Summary of Social Indicators
School dropout is eight times bigger among youths from poor families
November 06, 2019 10h00 AM | Last Updated: November 08, 2019 04h26 PM
Earnings define the percentages of school dropout and failure of youths aged 15 to 17. Considering school drop out, 11.8% of the poor youths had left school without finishing high school in 2018. That percentage is eight times bigger than in the case of wealthier youths (1.4%). In the country, about 737 thousand persons in that age bracket shared that same condition last year.
The data come from the 2019 Summary of Social Indicators, released today by the IBGE. With a percentage of 7.6% for the country, the youth school dropout reached 9.2% in the North and Northeast, and was lower in the Southeast (6%). The phenomenon was more pronounced in the rural area (11.5%) than in the urban area (6.8%), among men (8.1%) than women (7%), and among the black or brown (8.4%) than the white ones (6.1%).
According to Betina Fresneda, an analyst from the IBGE, since the universalization of primary school in the 1990s, problems in performance and educational inequalities due to income and color or race have been present in high school and higher education.
“Ideally, the educational system should be equal for everyone, regardless of their background, so that the person would be able to develop their potentials. However, it reflects the social structure of the country. Researches reveal that the more equal the country, the less unequal the education will be”, she explained.
Nearly a quarter of the youth 15 to 17 years old were in school but out of the expected educational level in the country, that is, they were not in high school. Educational delay was four times bigger among 20% of the population with the lowest household earnings (33.6%) compared with the ones from the 20% with the highest earnings (8.6%). The adjusted net schooling attendance rate, which shows the adequacy between the educational level and the age of the student, was 69.3%, surpassing 54.6% among poor youths against 89.9% among the wealthier ones.
The inequality per income range reaches the highest level in the higher education among youth 18 to 24 years old. While 63.2% of the youth in this age group that form the 20% of the population with the highest earnings attend higher education, only 7.4% of the youth from the households with the lowest earnings shared that same condition. The percentage of black and brown youths attending college was 18.3%, whereas that of white ones was 36.1%.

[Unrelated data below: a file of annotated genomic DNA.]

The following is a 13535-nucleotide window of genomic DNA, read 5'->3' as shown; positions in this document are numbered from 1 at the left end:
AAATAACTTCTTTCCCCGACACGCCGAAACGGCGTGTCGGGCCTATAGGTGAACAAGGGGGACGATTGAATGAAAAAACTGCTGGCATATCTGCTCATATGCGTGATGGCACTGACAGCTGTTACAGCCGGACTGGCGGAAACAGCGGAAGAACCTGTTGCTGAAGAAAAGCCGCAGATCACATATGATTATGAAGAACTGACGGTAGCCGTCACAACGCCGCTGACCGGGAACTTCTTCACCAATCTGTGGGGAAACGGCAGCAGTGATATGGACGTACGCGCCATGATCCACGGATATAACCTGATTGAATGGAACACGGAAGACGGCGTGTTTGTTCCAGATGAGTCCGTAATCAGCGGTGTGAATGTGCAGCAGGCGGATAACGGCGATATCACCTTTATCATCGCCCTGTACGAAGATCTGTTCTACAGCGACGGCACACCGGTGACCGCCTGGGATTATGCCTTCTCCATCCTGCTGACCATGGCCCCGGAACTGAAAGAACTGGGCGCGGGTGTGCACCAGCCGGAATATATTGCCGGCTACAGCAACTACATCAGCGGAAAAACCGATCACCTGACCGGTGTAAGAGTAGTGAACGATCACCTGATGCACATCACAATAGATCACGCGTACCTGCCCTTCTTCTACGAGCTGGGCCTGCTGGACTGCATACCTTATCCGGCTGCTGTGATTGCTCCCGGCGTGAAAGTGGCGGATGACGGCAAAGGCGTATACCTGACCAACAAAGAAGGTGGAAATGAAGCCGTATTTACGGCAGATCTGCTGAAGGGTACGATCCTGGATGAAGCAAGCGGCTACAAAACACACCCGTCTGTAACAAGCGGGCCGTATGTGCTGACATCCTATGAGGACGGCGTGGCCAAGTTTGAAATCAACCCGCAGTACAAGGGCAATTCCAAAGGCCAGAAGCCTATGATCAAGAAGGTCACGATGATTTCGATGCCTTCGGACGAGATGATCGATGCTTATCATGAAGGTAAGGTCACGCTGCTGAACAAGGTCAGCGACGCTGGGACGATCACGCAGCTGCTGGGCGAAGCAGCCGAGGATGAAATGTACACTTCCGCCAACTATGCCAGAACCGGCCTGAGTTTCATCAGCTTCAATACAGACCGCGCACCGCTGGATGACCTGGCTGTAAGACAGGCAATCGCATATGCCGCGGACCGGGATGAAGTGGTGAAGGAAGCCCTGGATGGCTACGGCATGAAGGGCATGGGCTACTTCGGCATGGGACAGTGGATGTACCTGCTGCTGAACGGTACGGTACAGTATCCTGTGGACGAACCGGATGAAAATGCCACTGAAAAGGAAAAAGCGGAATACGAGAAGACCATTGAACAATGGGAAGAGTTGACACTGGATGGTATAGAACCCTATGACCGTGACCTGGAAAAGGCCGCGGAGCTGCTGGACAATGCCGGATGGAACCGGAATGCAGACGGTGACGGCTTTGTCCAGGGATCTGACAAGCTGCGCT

Brazilian teachers earn the lowest starting salary among the OECD countries
Although the social position could be decisive, according to the research, the valorization of the education professionals and school management also have an impact on the students’ performance. However, as stated in the Education at a Glance report, Brazil is the country with the lowest annual starting salary paid to elementary and high school teachers compared with all other countries of the Organization for Economic Cooperation and Development (OECD).
According to the report, Brazil paid, in 2017, a starting salary of US$ 13.971 per year to elementary and high school teachers, while in Chile, for example, educators earned a minimum wage of US$ 23.429 in the elementary school. As OECD pays on average a higher minimum wage for the high school and in Brazil the salary is the same for all basic education levels, the gap between the Brazilian teachers’ remuneration and the OECD rate (US$ 34.534) is even bigger for this level.
The report also shows that, even though the majority of municipalities has approved the teaching career plan (95.7%), more than a quarter of them had not defined the minimum wage for the public education by means of a municipal law. Moreover, the research shows that only 38.8% of the municipalities have career plan for the professionals in the service area and school support, such as school inspectors, cooks and administrative employees.
In addition, the data show that 69.5% of the municipalities used only political indication to choose the school directors of the municipal education system. There was a drop of 4.9 p.p. comparing with 2014 (74.4%). “Education is not the Brazilian society panacea. It is a combination of several social policies, not only in the school, but to reduce national inequality. As you distribute the income better, the educational system gets more equal”, conclude the IBGE analyst.
IBGE hosts meeting with Portuguese-speaking and Latin-American countries and expands its international insertion November 28, 2023
Two international events held at the IBGE in Rio de Janeiro and concluded last Friday, 24, reinforce the Institute’s international role and insertion....
IBGE 90 Dialogues Meeting
Meeting of IBGE servants is concluded with establishment of 12 guidelines for the Institute’s 90th anniversary November 17, 2023
The IBGE concluded, in the afternoon of Friday, 17, the “1st IBGE 90 Dialogues Meeting”, which established 12 guidelines to be adopted by the Institute...
"The IBGE's struggle to reach those who need it the most: the average Brazilian citizen,” says minister Tebet in the IBGE Dialogues Meeting November 17, 2023
The credibility of the IBGE “is due to each demographer, each researcher, each supervisor, each director, each civil servant, working on a permanent...
Opening of the “1st IBGE 90 Dialogues Meeting” is marked by integration, exhibits, panel discussions, remembrances and artistic performances November 16, 2023
A presentation of the musical group Meu Kantinho Centro de Cultura closed the opening day of the “1st IBGE 90 Dialogues Meeting”, held in Parada...